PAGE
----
This week is National Infant Immunization Week!
For many of us, it was an anxiety-riddled memory of getting a ton of shots at the doctor’s office when we were younger. And for many, the tables have turned, and as a parent you’re now taking your child to get these immunizations.
And while no one likes a crying baby or sore shoulder, it is an important medical benefit that we have almost taken for granted. So many diseases now are literally history, thanks to vaccines that have virtually eradicated them.
Furthermore, routine childhood immunization in one birth cohort prevents an estimated 381 million illnesses, 24.5 million hospitalizations, and 855,000 early deaths over the course of their lifetimes, at a net savings of $360 billion in direct costs and $1.65 trillion in total societal costs.
Definitely makes medical and fiscal sense!
But always looming in the background has been a debate about whether vaccines are truly safe; most recently, the debate has veered into whether certain vaccines (the MMR – or measles-mumps-rubella) cause autism.
The vaccines/autism debate can be traced back to the 1990s, when a group of British researchers published a study showing that individuals who had been vaccinated with the MMR vaccine were more likely to have bowel disease than individuals who had not received it. One of these researchers went on to further study a possible link between the vaccine and neuropsychiatric diseases – specifically, autism.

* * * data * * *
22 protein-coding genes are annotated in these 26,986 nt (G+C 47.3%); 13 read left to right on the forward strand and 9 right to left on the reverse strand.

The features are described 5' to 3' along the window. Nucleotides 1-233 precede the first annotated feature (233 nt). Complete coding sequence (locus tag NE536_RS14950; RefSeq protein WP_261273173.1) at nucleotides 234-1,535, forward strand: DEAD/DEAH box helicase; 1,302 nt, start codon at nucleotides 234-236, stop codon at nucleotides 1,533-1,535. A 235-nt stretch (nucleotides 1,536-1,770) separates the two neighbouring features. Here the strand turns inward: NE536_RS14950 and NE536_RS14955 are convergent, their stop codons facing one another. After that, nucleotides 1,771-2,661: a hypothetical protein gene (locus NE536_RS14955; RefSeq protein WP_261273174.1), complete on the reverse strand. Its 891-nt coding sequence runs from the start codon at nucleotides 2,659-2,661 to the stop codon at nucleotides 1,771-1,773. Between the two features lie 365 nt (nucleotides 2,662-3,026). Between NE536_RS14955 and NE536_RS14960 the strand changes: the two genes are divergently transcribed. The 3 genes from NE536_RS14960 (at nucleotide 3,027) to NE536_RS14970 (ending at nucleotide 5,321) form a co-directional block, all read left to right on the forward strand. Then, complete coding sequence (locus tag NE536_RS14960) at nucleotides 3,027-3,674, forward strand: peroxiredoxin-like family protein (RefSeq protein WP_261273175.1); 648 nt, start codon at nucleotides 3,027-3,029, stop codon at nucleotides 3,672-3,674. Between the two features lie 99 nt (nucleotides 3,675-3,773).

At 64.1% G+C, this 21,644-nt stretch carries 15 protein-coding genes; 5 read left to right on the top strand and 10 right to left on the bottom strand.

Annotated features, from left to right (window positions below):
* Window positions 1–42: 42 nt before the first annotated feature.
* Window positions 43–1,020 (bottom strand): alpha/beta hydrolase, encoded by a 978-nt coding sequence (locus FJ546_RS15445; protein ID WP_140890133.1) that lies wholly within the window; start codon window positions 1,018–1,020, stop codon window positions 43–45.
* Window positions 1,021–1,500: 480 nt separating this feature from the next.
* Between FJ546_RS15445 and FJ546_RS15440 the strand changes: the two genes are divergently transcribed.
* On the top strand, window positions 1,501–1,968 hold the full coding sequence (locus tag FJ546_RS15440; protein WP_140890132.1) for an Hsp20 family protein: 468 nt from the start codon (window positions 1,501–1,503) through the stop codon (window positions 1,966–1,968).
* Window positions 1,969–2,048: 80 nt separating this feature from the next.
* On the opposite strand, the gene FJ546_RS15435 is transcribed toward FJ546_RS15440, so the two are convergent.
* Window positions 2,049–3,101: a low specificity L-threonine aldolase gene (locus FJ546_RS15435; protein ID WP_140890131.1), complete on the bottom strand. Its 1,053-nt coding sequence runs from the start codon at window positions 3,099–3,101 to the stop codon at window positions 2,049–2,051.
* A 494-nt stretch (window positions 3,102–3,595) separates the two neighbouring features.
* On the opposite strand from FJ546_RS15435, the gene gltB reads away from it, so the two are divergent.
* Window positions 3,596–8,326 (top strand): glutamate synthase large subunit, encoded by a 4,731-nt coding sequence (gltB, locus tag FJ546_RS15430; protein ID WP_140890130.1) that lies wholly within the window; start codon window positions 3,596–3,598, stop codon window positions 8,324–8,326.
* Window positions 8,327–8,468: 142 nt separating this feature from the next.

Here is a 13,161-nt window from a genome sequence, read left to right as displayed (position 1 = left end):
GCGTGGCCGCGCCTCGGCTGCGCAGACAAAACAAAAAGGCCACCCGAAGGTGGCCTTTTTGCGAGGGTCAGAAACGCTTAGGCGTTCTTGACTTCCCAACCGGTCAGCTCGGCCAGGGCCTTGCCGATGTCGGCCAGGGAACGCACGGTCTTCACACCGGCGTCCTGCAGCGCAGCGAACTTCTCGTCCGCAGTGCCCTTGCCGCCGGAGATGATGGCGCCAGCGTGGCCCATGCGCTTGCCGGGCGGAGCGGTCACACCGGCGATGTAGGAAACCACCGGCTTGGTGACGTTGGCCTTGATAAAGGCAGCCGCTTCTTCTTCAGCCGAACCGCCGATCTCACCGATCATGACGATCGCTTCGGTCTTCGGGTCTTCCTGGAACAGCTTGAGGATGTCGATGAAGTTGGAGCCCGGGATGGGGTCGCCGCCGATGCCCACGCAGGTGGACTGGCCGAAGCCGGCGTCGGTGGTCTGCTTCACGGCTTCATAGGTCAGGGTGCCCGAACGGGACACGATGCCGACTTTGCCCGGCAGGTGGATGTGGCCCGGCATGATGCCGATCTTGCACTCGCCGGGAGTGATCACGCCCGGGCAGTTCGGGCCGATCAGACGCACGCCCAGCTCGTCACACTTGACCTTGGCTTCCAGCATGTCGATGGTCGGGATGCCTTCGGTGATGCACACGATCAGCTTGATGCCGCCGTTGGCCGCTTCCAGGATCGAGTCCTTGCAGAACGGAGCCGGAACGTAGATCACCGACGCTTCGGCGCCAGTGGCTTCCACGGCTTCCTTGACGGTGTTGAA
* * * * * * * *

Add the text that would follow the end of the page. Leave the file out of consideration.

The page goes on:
In 1998, a case series study was published, claiming evidence of the measles virus in the digestive systems of children who had exhibited autism symptoms after MMR vaccination.
Over the next twelve years, the possibility of a link between MMR and autism was studied exhaustively.
No reputable, relevant study confirmed the British findings; instead, many well-designed studies have found no link between MMR and bowel disease or MMR and autism.
While Patient Worthy supports the sweeping scientific and medical consensus supporting children getting vaccinations – we also understand that every health decision is ultimately made within your family and your doctors.
Now, in honor of Immunization Week – here are some things you can do for your children!
- National Infant Immunization Week is the perfect time to learn about the vaccines your baby needs! Click here to visit the CDC’s site to learn about the 14 diseases vaccines prevent, view the latest immunization schedule, and get tips on how to comfort your baby during vaccine visits.
- You know your baby needs vaccines, but which do they need and when? Click here to take this quiz to see which vaccines your child needs!
- The CDC Foundation and the CDC will announce 2018’s CDC Childhood Immunization Champions today! These Champions are an outstanding group of individuals who make a significant contribution to improving public health through their work in childhood immunization.
- For you social media warriors, click here to download and access digital toolkits to spread awareness for Immunization Week. And don’t forget to use the hashtag #ivax2protect